China Spins Coronavirus Crisis, Hailing Itself as a Global Leader


The propaganda push suggests the Chinese government might be worried about the lasting damage of the outbreak.

Credit…Xinhua, via Reuters

Javier C. Hernández

The Chinese government silenced whistle-blowers, withheld crucial information and played down the threat posed by the new coronavirus, allowing an epidemic that has killed thousands to take hold across the country.

Now the ruling Communist Party, facing a storm of anger from the Chinese public over its missteps, is trying to rehabilitate its image by rebranding itself as the unequivocal leader in the global fight against the virus.

The state-run news media has hailed China’s response to the outbreak as a model for the world, accusing countries like the United States and South Korea of acting sluggishly to contain the spread.

“Some countries slow to respond to virus,” read a recent headline from Global Times, a stridently nationalistic tabloid controlled by the Chinese government.

Online influencers have trumpeted China’s use of Mao-style social controls to achieve containment, using the hash tag, “The Chinese method is the only method that has proved successful.”

Party officials have tried to spin the crisis as a testament to the strength of China’s authoritarian system and its hard-line leader, Xi Jinping, even announcing plans to publish a book in six languages about the outbreak that portrays him as a “major power leader” with “care for the people.”

The attempt to rebrand is a gamble for Mr. Xi and the party.

Mr. Xi, China’s most influential leader since Mao, has made it a priority to expand the country’s economic and military might around the world and to demonstrate that China can play the role of responsible superpower.

The coronavirus outbreak has undermined those global ambitions, and the propaganda push suggests the party might be worried about lasting damage. And as the virus spreads to 47 countries and wreaks havoc on global markets, experts say the campaign could revive concerns about China’s secretive approach to managing the crisis.

“The danger for Xi Jinping is that as the virus spreads globally, the role that China’s system of goverbioreportsce played in delaying a timely response will face growing scrutiny and criticism from the international community,” said Elizabeth C. Economy, a senior fellow and director of Asia studies at the Council on Foreign Relations.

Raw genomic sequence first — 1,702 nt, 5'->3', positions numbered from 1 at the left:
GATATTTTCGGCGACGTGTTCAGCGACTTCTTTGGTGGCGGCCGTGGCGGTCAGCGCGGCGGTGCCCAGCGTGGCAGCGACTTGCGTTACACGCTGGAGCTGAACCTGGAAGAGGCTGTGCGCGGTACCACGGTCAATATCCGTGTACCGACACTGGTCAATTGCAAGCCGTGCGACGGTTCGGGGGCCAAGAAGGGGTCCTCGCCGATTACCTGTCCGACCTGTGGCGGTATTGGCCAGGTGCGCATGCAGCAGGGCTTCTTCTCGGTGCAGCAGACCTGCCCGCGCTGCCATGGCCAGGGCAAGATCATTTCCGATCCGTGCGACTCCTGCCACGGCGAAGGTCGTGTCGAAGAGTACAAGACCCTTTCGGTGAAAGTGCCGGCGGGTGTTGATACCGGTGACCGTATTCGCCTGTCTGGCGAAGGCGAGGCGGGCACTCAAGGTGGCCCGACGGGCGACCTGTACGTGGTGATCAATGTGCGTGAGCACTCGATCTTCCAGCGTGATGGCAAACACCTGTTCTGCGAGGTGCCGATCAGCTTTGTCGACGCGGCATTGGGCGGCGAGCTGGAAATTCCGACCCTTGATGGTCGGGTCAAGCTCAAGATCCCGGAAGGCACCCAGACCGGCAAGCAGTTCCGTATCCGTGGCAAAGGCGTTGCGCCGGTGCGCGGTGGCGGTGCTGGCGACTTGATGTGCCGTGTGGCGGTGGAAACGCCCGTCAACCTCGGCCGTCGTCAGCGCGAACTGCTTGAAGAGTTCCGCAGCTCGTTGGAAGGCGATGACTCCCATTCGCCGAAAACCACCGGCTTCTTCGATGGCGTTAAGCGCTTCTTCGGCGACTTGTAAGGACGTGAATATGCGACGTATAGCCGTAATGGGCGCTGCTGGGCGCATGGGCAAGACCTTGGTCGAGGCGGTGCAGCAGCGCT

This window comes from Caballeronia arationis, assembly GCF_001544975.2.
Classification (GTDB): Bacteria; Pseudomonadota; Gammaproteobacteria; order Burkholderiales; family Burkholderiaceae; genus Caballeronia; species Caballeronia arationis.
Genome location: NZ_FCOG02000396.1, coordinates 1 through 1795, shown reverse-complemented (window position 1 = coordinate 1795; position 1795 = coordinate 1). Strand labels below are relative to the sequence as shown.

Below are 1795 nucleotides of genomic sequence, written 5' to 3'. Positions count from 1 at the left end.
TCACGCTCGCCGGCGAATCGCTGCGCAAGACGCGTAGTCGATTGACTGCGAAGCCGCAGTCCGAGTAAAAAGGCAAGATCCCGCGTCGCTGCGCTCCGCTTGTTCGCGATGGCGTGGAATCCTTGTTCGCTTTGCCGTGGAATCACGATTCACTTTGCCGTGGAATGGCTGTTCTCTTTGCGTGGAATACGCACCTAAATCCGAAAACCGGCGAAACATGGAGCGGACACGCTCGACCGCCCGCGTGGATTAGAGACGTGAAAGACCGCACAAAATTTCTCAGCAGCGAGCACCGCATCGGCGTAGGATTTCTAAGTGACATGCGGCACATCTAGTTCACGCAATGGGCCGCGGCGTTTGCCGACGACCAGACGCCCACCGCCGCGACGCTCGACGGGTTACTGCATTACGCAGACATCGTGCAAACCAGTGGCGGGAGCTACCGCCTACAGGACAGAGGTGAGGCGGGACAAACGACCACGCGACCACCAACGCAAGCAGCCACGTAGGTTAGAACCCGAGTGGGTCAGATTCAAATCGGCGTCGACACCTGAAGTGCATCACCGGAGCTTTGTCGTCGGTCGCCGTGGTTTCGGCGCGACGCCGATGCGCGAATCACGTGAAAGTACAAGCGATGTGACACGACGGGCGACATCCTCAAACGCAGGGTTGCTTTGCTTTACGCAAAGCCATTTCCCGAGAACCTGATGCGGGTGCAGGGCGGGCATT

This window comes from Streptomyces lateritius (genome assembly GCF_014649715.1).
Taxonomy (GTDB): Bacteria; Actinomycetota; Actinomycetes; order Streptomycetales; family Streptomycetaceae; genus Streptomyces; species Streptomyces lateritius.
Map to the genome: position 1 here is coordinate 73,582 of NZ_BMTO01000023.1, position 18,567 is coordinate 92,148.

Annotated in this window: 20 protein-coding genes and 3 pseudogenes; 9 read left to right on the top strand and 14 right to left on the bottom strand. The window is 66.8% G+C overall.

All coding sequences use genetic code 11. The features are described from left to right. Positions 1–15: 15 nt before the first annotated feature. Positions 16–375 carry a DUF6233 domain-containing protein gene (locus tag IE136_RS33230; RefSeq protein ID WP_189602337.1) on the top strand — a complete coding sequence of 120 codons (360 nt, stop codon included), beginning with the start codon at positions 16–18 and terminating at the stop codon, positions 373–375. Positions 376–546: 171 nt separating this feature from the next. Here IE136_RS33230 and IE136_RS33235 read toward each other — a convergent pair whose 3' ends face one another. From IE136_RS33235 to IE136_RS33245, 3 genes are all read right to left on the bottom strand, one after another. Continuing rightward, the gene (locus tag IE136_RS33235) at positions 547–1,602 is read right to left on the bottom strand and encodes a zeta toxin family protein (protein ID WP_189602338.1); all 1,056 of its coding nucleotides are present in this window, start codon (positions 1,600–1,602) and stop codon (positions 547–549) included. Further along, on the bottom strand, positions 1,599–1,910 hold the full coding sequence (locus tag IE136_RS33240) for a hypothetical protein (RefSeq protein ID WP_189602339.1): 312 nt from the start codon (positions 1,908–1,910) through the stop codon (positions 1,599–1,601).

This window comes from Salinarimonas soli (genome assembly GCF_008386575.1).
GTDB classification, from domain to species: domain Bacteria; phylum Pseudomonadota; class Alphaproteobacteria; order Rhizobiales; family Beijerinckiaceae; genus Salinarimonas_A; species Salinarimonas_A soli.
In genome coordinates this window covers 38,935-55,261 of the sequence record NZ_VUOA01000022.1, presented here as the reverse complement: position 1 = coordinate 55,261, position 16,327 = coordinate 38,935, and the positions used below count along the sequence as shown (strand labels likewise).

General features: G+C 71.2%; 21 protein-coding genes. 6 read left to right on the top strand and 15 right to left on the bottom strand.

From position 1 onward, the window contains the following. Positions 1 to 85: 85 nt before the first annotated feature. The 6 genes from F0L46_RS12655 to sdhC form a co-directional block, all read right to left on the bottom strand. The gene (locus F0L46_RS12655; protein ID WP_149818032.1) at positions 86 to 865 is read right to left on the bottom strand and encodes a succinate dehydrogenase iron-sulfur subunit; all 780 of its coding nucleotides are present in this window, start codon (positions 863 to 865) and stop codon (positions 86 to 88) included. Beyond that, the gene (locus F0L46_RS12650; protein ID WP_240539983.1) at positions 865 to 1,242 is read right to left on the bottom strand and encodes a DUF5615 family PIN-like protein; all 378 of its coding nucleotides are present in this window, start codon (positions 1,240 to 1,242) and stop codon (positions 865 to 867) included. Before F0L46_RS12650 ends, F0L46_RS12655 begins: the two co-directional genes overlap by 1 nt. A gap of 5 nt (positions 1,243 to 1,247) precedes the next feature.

The rebranding appears to be “a last-ditch effort by Xi to deflect blame and avoid a demand by the international community for an honest accounting of what actually transpired,” she added.

  • Updated Feb. 26, 2020

    • What is a coronavirus?

      It is a novel virus named for the crownlike spikes that protrude from its surface. The coronavirus can infect both animals and people and can cause a range of respiratory illnesses from the common cold to more dangerous conditions like Severe Acute Respiratory Syndrome, or SARS.
    • How worried should I be?

      New outbreaks in Asia, Europe and the Middle East are renewing fears of a global pandemic. The Centers for Disease Control and Prevention warned this week that Americans should brace for the likelihood that the virus will spread to the United States.
    • How do I keep myself and others safe?

      Washing your hands frequently is the most important thing you can do, along with staying at home when you’re sick.
    • What if I’m traveling?

      The C.D.C. has warned older and at-risk travelers to avoid Japan, Italy and Iran. The agency also has advised against all nonessential travel to South Korea and China.
    • How can I prepare for a possible outbreak?

      Keep a 30-day supply of essential medicines. Get a flu shot. Have essential household items on hand. Have a support system in place for elderly family members.
    • Where has the virus spread?

      The virus, which originated in Wuhan, China, has sickened more than 80,000 people in at least 33 countries, including Italy, Iran and South Korea.
    • How contagious is the virus?

      According to preliminary research, it seems moderately infectious, similar to SARS, and is probably transmitted through sneezes, coughs and contaminated surfaces. Scientists have estimated that each infected person could spread it to somewhere between 1.5 and 3.5 people without effective containment measures.
    • Who is working to contain the virus?

      World Health Organization officials have been working with officials in China, where growth has slowed. But this week, as confirmed cases spiked on two continents, experts warned that the world was not ready for a major outbreak.